By Shannon McNay
We all love budgeting, right? No? How about budgeting as a couple? Yikes. I know, relationships can be complicated enough without adding the stress of personal finance into the mix. However, if you and your partner keep the lines of communication open and constant, then you may find that budgeting together can actually be fun! Think about it this way -- it's a chance to really talk about your dreams and your future together. When you look at it that way, there's no reason not to do it!
Compare Your Goals
Ah, the fun part: start by creating a wish list together. What kind of lifestyle do you want? What are you hoping to accomplish individually in the next year, five years, ten years? Now think about what you'd like to accomplish as a couple in the same time frames. One thing that may surprise you: your individual goals may actually be mutually beneficial.
How can individual goals be mutually beneficial? Let's say you really want to have your kitchen redone. Although it's your wish, both of you will get to enjoy the new kitchen. Or maybe your partner wants to go back to graduate school and the higher degree will increase his or her earning potential. Again, that's ultimately good for both of you.
This is just one way to practice thinking together as a couple. In order to make sure the rest of the steps are smooth sailing, keep these three principles in mind: always communicate openly, reserve all judgement, and stay synced.
Are you a spender, a saver, or some combination of the two? Most people fall into one of these two categories -- but there can be variations of them. Maybe you're usually great at budgeting yet you can't help but splurge at the grocery store. At the same time, your partner may be a spender most of the time but has no problem being frugal when it comes to food. Or, let's say you're a saver who prefers to put the savings in investments, but your partner fears the stock market and so prefers the majority of your savings to be in a savings account.
Whatever the case may be, determine what your spending and savings styles are (including how you use credit cards) and then talk about how you can use your styles to complement each other. If you come out looking like opposites, don't freak out. It just means you two can balance each other out and meet in the middle -- you may find it to be even better that way!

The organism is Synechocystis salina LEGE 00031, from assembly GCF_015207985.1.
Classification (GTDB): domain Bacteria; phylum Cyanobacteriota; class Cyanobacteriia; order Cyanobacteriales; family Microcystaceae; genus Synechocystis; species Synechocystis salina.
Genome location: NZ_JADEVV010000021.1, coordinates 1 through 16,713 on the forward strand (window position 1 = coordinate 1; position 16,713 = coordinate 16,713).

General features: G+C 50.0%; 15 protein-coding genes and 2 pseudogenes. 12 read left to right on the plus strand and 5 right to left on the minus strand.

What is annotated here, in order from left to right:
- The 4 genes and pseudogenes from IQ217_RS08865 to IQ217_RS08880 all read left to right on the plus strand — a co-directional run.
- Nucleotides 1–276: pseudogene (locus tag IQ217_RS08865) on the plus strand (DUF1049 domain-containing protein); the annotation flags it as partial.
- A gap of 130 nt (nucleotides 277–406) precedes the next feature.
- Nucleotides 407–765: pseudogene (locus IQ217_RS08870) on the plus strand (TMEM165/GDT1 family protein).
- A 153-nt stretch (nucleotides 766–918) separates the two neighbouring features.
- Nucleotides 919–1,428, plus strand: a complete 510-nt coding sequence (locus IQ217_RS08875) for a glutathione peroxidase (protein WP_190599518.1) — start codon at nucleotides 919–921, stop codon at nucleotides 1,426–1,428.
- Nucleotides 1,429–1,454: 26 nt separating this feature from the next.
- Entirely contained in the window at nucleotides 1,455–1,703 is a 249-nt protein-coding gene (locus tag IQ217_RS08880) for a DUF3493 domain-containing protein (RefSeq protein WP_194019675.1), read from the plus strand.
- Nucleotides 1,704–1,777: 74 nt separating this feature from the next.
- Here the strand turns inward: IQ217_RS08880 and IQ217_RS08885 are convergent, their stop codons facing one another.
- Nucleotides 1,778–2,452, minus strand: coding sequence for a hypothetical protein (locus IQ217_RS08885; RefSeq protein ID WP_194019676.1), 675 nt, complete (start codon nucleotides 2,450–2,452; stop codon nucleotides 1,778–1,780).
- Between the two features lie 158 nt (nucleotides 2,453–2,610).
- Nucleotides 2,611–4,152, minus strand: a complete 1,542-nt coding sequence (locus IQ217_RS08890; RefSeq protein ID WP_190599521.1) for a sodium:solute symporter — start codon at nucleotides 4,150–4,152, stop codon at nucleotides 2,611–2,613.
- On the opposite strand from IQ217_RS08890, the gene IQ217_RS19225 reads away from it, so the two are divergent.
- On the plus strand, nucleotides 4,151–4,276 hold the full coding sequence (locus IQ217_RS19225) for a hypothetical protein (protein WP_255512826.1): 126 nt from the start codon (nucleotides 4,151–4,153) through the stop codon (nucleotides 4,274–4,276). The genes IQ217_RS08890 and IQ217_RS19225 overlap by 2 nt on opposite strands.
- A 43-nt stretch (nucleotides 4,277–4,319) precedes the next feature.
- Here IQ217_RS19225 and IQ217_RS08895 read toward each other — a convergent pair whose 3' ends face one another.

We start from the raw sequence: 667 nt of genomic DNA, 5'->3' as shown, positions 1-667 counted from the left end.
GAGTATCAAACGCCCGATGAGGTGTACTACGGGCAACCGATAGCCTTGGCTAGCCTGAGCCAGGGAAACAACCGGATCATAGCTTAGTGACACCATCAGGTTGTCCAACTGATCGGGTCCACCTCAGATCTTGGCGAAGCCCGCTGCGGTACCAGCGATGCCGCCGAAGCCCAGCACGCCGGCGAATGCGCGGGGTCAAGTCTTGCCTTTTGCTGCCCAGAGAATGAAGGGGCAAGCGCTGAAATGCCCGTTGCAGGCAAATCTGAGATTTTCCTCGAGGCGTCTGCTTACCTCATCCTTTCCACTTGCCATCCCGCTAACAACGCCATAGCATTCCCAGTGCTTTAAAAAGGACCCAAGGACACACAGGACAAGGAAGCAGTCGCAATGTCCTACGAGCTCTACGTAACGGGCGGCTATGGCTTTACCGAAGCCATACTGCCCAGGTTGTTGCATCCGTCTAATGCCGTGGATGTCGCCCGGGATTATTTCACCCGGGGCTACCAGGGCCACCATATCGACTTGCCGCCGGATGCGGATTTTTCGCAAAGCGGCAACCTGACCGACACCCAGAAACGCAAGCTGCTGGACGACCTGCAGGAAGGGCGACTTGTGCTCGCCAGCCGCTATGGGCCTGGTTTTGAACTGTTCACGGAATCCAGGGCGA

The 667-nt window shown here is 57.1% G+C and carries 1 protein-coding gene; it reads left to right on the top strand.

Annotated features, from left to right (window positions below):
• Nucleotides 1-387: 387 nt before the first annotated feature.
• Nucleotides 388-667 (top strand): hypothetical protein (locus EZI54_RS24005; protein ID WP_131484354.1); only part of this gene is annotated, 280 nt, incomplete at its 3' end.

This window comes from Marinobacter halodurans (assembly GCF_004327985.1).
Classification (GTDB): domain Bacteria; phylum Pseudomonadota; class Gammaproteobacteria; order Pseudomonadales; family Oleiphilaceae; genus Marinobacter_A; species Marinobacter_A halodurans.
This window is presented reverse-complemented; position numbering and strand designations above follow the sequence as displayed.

Come Up With a Plan
It's tough to achieve any goals without a clear plan. First you should decide if you're going to create joint checking/savings accounts, keep everything separate, or do both joint accounts and separate. Then talk about how you will budget your money to reach both your combined and individual goals. For example:
You could decide to open a joint account for combined goals like purchasing a home and creating long term savings. Maybe each of you puts 80% of your income into those joint accounts, keeping the remaining 20% in your individual accounts for your own wishlist and daily spending. Now let's revisit the mutually beneficial goals: if you determine that one or both of you has goals that could improve both of your lives, think about allocating a percentage of your combined income to save for them.
When coming up with a plan, keep one thing in mind: you will quickly become overwhelmed if you only shoot for the big goals without first laying out small steps to take each month. For example, if you want to have $6,000 in an emergency fund by the end of the year, that number could be so scary that you become paralyzed into inaction. However, if you think about it in terms of what you need to save each month to achieve that -- $500 per month (or $250 each per month) then that may feel a lot more attainable. (And take small steps like lowering your credit card interest rate, which will save you money.)
Check in Together
Once you two have a plan set, it won't do you much good if you don't check in regularly. Set a date once a month to go over your goals, your setbacks, and your achievements. This is a simple step that's easy to forget about and -- even worse -- can be uncomfortable to do. No one's perfect so recognize now that you both will make mistakes -- whether it be breaking the budget for an unplanned item or dipping into savings for an emergency.
To keep this step pain-free, talk to your partner and agree to reserve all judgement on the check-ins. Forgive quickly and determine what needs to be done to prevent future mistakes. Don't keep secrets from each other just because you feel bad -- this will cause cracks to develop in your plan, your communication, and maybe even your relationship.
Finally, the really fun part -- celebrate your achievements together! Do this even if one of you did more to achieve the goal than the other or the goal is more important to one of you than the other. Remember that you are a team and you chose and reached your goals as a team. This is a great reminder of what you can accomplish as a couple and a chance to plan for even bigger and better goals in the future. So don't just let those milestones go by without their due celebration!
Managing finances as a couple may seem scary, but if done right it is an opportunity to build a life together as a true partnership. It can't be said enough -- to ensure that this helps your relationship and doesn't hurt it, you need to communicate openly, reserve all judgement, and stay synced. Now go get started and have fun with it!
This article originally appeared on Credit.com. Shannon McNay is Community and Customer Support Manager at ReadyForZero, a website that helps people get out of debt faster on their own. You can follow @ReadyForZero and@shannonmcnay on Twitter.
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